NEW YORK - The US financial industry has been shedding jobs at a record clip, and some analysts predict the pace will only accelerate over the next year-and-a-half as banks cut costs in the face of the housing market slump and the weak economy.
Analysts at the financial research firm Celent LLC said in a report yesterday they expect the US commercial banking industry - essentially, all companies that lend or collect deposits - to lose 200,000 of its 2 million jobs over the next 12 to 18 months.
An annual loss of 200,000 jobs at US commercial banks would be an unprecedented number.
In 2007, the entire financial services sector - which consists of mostly commercial banks - disclosed job cuts that totaled a record 153,000, according to the job placement consultancy Challenger, Gray & Christmas Inc. More than half of those cuts were in the mortgage-lending business, and occurred all over the country, but particularly in New York and California.
Octavio Marenzi, the head of Celent's financial consultancy unit, said more layoffs are inevitable as the subprime crisis hits other parts of the banking industry and spreads beyond mortgages to mortgage-related products, such as home-equity loans, and other types of lending, such as credit cards.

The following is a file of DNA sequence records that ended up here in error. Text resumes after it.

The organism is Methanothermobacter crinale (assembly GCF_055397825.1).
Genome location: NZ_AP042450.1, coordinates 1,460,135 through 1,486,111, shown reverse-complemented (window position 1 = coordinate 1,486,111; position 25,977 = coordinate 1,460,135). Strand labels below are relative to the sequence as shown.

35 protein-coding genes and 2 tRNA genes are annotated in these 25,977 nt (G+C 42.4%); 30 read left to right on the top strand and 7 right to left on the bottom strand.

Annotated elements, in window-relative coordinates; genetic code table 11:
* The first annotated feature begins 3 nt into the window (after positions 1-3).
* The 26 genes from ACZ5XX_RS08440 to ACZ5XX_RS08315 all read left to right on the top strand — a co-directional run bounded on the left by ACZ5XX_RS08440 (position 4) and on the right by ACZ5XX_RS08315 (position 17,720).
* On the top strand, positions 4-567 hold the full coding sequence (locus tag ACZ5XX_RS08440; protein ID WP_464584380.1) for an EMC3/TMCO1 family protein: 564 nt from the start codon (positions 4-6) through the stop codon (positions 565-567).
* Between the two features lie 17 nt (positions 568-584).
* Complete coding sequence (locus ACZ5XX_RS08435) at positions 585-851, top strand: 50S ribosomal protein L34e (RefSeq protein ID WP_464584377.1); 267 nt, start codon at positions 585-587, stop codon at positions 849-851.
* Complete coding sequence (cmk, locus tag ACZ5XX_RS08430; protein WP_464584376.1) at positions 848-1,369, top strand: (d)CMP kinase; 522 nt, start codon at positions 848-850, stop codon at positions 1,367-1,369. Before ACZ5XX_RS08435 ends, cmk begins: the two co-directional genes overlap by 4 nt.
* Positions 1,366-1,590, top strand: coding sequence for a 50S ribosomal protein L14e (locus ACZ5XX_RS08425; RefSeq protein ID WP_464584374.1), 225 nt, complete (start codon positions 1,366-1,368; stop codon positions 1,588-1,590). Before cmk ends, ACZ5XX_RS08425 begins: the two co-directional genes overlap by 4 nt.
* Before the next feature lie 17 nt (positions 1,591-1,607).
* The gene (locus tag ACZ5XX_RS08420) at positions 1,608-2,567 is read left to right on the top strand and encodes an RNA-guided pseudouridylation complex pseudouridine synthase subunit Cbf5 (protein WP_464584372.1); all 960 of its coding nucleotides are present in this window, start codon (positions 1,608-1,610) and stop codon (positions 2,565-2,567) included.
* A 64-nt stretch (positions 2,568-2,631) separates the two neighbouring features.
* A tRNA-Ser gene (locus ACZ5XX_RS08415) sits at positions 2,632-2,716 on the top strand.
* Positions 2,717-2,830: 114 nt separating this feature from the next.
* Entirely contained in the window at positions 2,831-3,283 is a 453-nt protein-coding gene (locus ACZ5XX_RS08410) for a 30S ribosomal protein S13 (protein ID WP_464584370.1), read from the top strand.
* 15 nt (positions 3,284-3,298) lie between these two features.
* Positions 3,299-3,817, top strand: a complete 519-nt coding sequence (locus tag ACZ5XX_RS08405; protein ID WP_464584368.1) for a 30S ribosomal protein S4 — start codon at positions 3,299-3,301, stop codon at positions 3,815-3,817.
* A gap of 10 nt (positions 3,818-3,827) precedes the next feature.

"The banking industry over the past 40 years has never seen a downturn in its revenue growth," Marenzi said. "In 2008, it looks like it will decrease for the first time in living memory. They're going to have to respond with severe cost-cutting. It's not an environment they're entirely used to."
The credit crisis began in earnest last summer when the markets tightened up at the sight of spiking subprime mortgage defaults.
"There's no horizon yet that anybody can see," said John Challenger, who runs Challenger, Gray & Christmas. "New events keep rolling out . . . suggesting that there's more to come."
Financial services companies said in January they were cutting 16,000 US jobs, and companies said in February they were trimming 6,000 more, Challenger said. Those figures are below last year's peak in August when companies said they were cutting nearly 36,000 jobs, but analysts expect further bloodletting in the coming months.
Many banks that have reported huge losses have so far not held significant layoffs outside the mortgage area, Challenger added.
And Celent's estimate does not include the securities industry, which currently employs some 800,000 - more than it ever has, after a multiyear hiring spree, Marenzi said.